Murphs Liquor & Bar in Totowa strikes me as the type of place I spent too much time in while young. Undoubtedly it is the type of place where everybody knows your name:
unless you happen to be in witness protection.
Here are some pictures from a site called the Totowa Book of the Dead byLaurie Giardino. Looking at some of those fellows makes me think it might have been a little intimidating for Hyacinth Thompson, an agent of the great state of New Jersey, who was tasked with auditing “Murphs”. On top of that it appears that Peter Murphy is something of a political force at least in his county, if not the state according to this article:
The power struggle between Rumana and Murphy loyalists stretches back five years, after Murphy — the county GOP head until a 2001 federal conviction — felt betrayed by Rumana, who took the reins and became a state assemblyman. The clash has dug into many elections since then. GOP Strong last year, for example, backed Democratic Passaic CountyFreeholder Terry Duffy, whose campaign signs adorned Peter Murphy’s bar in Totowa.
Murphs had a single non-computerized cash register and apparently, the owner was less than diligent in preserving the register tapes. Ms. Thompson had to do a mark-up analysis to arrive at estimated gross receipts. She came up with a deficiency of just short of $140,000 from a variety of taxes including sales and use and personal income tax. Apparently she had tried to be generous:
Consequently, she completed a mark-up analysis, which required computation of the percentage mark-up of the cost of various goods. In making her calculations, Thompson allowed a ten percent allowance for goods that were lost due to causes such as spoilage, theft, waste, giveaways, discounts, and personal usage. The usual allowance was five percent, but Thompson used the higher figure in an effort to obtain an amicable resolution of the audit.
The “giveaways” factor brings back memories. As I recall the procedure one would sit at the bar and place a large denomination bill, such as one with a picture of Lincoln, in front of you. Each time the bartender filled your glass, he would extract something from the dwindling pile of cash. Except, that every third or fourth fill would be a “knock” meaning he did not take anything. The etiquette was that you could not leave on a knock which was rather insidious because it meant that if you had more than one beer, you would have at least four. Having had four beers it was relatively easy to go for a fifth, which by operation of knock etiquette would get you to seven. When I came to Massachusetts, somebody told me the practice was illegal there, which would be a very wise law.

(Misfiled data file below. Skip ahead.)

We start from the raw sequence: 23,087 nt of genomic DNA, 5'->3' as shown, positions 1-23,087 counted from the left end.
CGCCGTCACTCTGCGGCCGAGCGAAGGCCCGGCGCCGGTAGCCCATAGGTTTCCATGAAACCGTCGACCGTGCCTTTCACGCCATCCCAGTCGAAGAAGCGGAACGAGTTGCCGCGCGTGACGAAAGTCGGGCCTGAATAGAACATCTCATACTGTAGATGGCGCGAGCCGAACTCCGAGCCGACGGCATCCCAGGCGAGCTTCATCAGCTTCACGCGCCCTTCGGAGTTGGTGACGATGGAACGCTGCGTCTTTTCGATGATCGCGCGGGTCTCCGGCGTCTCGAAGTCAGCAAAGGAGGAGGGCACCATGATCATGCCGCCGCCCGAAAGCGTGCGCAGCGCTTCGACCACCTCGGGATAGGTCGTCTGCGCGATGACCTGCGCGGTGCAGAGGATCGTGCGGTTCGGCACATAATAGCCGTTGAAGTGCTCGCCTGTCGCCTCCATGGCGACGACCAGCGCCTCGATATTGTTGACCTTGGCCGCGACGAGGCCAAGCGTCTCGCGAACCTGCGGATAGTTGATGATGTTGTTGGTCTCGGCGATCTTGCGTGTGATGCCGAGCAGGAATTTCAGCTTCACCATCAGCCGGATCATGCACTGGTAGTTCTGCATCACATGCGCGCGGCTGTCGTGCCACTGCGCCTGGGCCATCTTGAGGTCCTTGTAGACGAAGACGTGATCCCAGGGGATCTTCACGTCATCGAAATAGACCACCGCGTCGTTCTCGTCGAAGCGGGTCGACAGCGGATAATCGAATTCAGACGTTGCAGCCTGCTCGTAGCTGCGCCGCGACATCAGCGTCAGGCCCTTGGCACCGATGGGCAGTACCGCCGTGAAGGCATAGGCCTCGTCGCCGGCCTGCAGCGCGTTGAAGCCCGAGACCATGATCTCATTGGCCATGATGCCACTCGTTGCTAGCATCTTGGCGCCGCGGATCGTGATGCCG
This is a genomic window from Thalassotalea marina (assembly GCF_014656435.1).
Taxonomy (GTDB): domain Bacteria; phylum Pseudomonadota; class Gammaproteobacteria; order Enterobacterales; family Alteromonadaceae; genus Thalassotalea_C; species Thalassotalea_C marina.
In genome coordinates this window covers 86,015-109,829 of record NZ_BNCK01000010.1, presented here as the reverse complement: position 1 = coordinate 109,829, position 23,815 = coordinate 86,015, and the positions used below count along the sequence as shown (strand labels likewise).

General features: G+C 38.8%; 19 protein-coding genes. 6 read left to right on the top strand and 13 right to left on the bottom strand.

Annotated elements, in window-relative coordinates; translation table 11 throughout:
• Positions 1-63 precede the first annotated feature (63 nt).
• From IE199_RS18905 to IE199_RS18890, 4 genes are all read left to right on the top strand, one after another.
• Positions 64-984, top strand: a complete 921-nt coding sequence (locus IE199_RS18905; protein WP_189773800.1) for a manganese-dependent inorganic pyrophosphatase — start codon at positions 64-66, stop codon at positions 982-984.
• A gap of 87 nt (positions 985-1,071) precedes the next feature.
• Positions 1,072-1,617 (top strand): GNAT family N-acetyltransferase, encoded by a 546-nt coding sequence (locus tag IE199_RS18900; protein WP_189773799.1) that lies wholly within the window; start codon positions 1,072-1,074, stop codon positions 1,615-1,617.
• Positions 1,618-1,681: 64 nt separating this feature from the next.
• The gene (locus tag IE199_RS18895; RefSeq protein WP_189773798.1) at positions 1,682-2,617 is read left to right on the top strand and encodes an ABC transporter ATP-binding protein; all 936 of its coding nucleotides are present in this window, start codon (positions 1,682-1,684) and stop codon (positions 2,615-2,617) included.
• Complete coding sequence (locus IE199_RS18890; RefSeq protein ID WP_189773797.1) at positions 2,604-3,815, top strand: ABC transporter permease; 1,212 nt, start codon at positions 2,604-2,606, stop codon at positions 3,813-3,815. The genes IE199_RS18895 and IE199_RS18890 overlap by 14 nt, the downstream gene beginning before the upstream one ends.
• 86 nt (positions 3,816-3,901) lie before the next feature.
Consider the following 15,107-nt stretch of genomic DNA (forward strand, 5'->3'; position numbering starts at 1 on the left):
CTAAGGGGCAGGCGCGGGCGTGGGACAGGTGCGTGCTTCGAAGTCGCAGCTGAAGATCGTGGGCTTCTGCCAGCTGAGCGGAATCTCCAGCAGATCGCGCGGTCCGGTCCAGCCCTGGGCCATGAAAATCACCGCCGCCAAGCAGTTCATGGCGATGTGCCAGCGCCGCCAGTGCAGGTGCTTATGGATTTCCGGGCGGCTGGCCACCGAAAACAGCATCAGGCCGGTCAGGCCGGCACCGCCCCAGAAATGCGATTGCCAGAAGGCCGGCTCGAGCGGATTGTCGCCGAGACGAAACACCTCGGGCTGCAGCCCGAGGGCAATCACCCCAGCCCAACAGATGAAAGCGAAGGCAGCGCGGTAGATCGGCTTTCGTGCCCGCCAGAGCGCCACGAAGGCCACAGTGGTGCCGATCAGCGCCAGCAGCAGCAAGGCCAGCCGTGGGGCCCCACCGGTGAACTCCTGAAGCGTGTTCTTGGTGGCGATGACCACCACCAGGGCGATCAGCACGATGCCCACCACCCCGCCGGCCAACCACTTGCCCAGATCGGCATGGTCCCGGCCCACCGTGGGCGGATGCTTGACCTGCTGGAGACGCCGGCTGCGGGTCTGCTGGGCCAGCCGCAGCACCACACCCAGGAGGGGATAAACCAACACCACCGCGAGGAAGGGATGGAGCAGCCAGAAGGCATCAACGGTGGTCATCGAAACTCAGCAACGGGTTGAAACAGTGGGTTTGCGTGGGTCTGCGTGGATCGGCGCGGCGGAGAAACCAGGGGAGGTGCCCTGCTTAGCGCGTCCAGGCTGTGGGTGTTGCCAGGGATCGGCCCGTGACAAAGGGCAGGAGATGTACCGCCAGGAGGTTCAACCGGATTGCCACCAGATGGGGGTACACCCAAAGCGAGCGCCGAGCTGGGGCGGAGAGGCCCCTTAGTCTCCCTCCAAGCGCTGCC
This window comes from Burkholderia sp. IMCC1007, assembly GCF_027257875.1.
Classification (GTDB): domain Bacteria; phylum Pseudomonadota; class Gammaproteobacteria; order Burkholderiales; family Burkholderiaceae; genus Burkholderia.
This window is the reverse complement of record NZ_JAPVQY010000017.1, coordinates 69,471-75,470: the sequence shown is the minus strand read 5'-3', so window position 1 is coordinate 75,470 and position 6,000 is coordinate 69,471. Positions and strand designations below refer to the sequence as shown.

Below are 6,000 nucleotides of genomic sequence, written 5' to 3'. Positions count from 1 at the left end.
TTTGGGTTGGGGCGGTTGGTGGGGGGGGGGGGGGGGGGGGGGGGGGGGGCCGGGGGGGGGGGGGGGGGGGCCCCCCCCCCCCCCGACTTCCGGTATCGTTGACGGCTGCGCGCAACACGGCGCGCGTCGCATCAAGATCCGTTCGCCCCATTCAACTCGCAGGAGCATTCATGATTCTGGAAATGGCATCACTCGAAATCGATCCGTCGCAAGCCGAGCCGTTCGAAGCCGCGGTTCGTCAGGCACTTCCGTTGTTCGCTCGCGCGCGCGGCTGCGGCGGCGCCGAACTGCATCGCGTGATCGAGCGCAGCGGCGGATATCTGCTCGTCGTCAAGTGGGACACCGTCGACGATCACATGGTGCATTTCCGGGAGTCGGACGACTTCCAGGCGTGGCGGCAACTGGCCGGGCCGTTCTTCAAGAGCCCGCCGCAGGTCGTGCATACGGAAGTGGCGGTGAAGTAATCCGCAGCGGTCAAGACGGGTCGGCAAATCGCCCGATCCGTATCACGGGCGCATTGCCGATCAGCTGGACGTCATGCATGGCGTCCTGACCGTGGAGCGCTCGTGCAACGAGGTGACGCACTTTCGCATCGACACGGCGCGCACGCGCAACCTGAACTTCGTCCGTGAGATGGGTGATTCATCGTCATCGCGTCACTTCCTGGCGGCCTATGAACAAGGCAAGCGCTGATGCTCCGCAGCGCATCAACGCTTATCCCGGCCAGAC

Jerry Schwab, an appelate conferee, who was perhaps more coversant with knocks than Ms. Thompson cut the tab by over $15,000, but that was not enough to prevent Mr. Murphy from going to court. He did not do too well. Apparently the trial plan was to cross-examine the auditors, but the Court was not having any of that:
In this case, plaintiffs sought to overcome the presumption of correctness by attacking the credibility of Thompson and Schwab, as well as by questioning their methodology. They do so in generalities rather than specifics. They do not contradict the Director’s assertions that the bulk of the cash-register tapes were not produced or that there were insufficient books and records to complete the audit. They do not point to particular documents or calculations that demonstrate one or more specific errors with respect to the assessments. They provided no expert report pointing to errors of fact, methodology, or calculation with respect to the Division’s mark-up analysis.
Here, taxpayer merely provides the certification of its president expressing an unsubstantiated claim that the Division’s assessment was “too high.” It bears reiterating that the court granted taxpayer’s request for additional time to submit the sufficient evidence to rebut the Division’s presumption of correctness.
Given Mr. Murphy’s political connections, it would not surprise me if there were even more of a story here, but I’ve taken it about as far as I can.